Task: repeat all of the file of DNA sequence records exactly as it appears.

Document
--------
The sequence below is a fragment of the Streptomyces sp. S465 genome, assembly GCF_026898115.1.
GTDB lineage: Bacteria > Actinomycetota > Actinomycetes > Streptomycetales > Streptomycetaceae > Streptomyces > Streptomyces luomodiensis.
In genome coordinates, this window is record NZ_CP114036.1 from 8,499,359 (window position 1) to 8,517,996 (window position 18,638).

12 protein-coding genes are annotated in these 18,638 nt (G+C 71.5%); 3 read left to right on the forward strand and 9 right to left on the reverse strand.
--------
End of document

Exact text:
The sequence below is a fragment of the Streptomyces sp. S465 genome, assembly GCF_026898115.1.
GTDB lineage: Bacteria > Actinomycetota > Actinomycetes > Streptomycetales > Streptomycetaceae > Streptomyces > Streptomyces luomodiensis.
In genome coordinates, this window is record NZ_CP114036.1 from 8,499,359 (window position 1) to 8,517,996 (window position 18,638).

12 protein-coding genes are annotated in these 18,638 nt (G+C 71.5%); 3 read left to right on the forward strand and 9 right to left on the reverse strand.